You could rebut those points for sure.  Someone like Ace could program a copy of his Bio Force Ape homebrew on a dev board and attempt to pass it off as the real thing.  Someone could buy a blank dev board and program whatever they want on it.  But, if I were to see something like those two examples, after seeing well over 100 protos, I can't say for sure that I would know if they were legit or not.  Just because there are examples that can be faked or manipulated to the point that we can't tell if they're legit or not doesn't mean we shouldn't attempt to put ur rep on the line when we are confident something is the real deal.

To recap what has actually occurred so far (not what could potentially happen in the future):

-  Arcadia VI was purchased from a known prototype collector for the sum of $1,500
-  The game was dumped, and the Rom released, for free, for everyone to enjoy.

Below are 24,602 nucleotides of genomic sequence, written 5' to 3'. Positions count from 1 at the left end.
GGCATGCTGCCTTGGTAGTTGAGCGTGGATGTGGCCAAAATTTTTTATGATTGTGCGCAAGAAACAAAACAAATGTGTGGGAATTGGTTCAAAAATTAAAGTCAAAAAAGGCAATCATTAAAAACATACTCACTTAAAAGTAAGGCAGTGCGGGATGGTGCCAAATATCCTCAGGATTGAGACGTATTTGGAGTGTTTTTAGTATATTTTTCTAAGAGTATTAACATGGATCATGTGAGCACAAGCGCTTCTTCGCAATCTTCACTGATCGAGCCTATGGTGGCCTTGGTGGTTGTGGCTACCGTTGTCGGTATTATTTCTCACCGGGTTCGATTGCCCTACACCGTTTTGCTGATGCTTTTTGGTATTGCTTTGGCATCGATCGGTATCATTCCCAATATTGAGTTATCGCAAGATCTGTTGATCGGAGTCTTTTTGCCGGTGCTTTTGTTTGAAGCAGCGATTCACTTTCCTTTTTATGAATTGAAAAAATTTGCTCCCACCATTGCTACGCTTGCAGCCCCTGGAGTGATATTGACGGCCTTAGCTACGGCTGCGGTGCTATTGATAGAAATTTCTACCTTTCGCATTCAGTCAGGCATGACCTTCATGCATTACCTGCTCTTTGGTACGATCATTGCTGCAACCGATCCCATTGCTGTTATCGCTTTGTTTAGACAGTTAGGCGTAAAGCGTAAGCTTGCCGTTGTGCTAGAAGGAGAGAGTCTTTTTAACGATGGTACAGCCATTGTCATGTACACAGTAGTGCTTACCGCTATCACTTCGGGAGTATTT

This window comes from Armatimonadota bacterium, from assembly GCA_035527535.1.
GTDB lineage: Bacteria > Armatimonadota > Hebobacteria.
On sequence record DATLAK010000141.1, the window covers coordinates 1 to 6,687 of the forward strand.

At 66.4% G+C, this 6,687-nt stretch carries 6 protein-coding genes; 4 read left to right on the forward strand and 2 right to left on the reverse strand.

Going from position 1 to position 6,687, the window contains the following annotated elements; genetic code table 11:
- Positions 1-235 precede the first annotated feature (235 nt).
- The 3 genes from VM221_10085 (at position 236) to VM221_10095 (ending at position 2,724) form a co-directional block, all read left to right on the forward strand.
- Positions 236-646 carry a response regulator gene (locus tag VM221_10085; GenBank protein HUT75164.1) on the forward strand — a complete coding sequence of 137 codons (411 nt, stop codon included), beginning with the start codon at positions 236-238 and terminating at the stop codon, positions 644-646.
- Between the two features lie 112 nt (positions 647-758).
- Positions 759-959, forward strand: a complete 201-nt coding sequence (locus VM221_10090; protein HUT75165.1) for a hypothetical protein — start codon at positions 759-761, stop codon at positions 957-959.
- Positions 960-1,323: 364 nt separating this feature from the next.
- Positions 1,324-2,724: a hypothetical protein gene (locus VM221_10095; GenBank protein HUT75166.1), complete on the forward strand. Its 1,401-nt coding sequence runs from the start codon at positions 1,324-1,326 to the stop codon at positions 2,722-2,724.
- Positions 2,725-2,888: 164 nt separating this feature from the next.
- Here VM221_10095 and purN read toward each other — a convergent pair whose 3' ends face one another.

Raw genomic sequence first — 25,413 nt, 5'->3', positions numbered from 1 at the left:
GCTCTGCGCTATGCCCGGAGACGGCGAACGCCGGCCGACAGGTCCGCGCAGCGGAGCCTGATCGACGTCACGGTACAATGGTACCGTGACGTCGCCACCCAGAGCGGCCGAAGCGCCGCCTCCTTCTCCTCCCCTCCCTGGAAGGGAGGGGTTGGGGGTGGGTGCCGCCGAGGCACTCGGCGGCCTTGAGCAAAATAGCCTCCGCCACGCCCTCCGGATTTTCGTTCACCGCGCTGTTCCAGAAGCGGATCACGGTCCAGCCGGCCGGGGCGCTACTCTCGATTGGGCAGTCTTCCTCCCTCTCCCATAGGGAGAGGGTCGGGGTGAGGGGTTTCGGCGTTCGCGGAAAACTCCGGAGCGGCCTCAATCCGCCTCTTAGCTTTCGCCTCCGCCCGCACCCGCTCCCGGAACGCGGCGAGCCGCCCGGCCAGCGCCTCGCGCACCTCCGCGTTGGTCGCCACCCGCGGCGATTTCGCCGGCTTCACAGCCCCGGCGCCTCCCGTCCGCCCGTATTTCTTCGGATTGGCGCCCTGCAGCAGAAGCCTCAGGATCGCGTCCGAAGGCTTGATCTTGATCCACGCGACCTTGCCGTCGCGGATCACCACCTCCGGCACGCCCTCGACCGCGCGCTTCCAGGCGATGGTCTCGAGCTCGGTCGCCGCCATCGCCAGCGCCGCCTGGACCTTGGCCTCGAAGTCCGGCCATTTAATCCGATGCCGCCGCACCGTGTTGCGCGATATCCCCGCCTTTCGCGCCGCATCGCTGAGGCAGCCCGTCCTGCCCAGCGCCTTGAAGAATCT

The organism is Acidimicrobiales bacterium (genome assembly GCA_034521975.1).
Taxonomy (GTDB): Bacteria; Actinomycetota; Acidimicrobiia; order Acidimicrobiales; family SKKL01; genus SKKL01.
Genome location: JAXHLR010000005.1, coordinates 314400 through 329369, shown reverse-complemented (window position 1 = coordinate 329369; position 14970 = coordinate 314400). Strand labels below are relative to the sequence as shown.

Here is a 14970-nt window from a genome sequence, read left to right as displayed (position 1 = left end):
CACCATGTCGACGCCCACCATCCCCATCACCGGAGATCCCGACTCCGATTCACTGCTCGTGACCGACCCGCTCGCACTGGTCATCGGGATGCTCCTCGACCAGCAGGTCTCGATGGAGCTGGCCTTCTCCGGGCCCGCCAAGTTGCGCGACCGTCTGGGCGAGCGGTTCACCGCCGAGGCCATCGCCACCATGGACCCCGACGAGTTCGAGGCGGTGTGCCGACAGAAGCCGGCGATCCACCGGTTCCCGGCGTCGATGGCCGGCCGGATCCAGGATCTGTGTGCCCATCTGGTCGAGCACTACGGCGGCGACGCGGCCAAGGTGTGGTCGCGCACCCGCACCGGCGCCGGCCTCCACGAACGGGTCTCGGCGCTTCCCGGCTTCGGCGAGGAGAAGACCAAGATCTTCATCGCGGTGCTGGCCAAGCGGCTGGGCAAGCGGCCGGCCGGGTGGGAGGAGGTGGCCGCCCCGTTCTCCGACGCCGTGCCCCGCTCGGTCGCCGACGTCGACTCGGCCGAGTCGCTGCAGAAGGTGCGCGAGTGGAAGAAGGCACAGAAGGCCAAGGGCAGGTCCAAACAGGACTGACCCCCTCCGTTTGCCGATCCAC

-  About two weeks ago, the game sat in a thin plastic case on my shelf.
-  VGA, although they haven't released their methods of authentication, saw the game and was confident enough to put their mark, and their reputation, on it.
-  It now sits in a thicker, more pleasant looking case on my shelf.
-  The sky isn't falling.

Not a big deal guys.

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Aug 6, 2012 at 7:52:11 PM
MrMark0673 (448)
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Originally posted by: MoeDown

People seem completely unaware what service a grading company actually provides. They are not (and have never claimed to be) all-knowing gods whose words are infallible.

Like every grading company, they simply issue an OPINION from an un-biased, educated third party. That OPINION is what people (like myself) pay for and trust in most of the time.